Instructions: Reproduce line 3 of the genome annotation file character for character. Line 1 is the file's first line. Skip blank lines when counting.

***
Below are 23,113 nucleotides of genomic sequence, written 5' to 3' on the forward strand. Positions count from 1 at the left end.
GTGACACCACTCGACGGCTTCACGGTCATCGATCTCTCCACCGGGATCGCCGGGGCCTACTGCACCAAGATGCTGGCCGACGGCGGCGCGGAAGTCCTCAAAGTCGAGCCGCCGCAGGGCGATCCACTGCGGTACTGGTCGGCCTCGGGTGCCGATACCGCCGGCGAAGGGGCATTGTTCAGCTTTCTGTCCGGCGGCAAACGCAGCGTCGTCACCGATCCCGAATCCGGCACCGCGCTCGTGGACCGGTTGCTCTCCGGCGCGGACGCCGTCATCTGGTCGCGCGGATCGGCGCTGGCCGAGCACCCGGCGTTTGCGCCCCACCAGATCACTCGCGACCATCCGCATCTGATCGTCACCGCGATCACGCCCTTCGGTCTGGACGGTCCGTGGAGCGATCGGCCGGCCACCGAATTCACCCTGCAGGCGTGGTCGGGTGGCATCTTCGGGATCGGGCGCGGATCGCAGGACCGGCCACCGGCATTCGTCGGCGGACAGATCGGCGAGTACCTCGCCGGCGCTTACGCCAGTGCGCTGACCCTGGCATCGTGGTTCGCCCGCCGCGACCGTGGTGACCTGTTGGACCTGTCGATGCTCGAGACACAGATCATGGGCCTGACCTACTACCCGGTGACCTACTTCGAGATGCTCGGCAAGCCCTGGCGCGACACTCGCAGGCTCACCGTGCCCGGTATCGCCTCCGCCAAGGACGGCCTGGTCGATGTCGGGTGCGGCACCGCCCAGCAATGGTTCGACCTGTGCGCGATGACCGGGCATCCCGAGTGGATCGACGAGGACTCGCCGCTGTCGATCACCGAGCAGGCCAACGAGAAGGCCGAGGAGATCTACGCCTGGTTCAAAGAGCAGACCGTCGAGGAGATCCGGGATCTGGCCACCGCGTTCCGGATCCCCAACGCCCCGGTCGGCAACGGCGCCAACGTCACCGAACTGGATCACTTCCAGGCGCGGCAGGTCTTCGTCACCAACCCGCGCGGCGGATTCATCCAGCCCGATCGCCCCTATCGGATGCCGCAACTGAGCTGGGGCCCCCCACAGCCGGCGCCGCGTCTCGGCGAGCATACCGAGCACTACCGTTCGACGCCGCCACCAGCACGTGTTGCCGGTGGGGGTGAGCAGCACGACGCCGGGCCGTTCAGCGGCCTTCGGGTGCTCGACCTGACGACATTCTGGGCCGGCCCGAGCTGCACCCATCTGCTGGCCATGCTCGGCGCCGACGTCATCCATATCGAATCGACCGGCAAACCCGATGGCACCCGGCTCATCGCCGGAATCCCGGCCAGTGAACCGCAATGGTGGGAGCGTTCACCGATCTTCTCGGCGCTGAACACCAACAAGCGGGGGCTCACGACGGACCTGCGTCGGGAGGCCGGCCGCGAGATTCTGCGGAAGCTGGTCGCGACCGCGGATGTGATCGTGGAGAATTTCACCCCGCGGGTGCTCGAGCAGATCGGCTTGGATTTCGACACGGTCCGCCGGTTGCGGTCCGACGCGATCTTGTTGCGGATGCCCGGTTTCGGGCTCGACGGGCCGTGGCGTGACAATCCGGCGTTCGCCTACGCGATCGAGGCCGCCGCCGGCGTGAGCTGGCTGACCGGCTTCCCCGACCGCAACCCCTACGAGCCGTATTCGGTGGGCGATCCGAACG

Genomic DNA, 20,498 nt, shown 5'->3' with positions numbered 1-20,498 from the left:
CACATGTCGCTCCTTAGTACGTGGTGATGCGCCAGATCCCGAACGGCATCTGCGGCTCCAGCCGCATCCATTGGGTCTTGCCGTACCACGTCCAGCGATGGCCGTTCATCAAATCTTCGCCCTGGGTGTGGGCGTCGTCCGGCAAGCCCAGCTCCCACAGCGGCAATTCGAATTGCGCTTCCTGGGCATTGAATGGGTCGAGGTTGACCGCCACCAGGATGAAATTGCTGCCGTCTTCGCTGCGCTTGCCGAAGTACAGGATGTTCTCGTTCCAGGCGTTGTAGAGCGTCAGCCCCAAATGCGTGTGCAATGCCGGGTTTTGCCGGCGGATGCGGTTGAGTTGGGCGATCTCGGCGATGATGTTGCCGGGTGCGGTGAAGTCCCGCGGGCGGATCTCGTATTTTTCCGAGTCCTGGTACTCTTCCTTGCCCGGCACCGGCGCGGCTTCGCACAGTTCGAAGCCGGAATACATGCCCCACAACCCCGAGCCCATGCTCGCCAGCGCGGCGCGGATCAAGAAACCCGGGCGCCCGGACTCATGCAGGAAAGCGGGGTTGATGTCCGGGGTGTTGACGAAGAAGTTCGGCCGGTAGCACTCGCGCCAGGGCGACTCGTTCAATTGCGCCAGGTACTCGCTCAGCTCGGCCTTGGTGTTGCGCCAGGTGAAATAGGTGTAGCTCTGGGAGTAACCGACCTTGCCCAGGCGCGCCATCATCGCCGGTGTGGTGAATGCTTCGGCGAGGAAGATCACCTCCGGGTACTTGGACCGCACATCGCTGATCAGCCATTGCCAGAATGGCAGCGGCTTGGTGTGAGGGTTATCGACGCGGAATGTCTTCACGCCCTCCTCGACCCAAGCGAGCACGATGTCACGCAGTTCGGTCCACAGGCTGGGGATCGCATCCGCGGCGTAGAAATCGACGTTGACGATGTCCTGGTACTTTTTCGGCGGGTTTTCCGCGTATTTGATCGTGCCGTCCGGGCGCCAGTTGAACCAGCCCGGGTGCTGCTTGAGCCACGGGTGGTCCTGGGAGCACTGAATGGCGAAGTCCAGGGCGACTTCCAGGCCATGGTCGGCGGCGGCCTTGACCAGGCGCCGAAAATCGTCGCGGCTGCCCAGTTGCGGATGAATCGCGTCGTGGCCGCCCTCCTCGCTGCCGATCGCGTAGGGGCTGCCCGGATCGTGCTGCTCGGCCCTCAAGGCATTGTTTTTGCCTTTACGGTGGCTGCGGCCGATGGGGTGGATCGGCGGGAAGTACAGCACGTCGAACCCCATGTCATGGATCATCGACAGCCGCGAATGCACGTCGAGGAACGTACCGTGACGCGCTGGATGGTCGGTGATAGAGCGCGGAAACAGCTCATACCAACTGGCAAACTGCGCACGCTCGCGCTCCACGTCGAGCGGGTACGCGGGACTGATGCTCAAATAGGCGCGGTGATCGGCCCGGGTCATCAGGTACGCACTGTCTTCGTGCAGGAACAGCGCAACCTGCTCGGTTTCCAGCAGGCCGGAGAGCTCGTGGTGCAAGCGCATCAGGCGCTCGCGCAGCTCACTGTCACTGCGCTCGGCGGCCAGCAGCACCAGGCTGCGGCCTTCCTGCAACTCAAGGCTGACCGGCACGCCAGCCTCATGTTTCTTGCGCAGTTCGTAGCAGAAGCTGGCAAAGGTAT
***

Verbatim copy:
Genomic DNA, 20,498 nt, shown 5'->3' with positions numbered 1-20,498 from the left: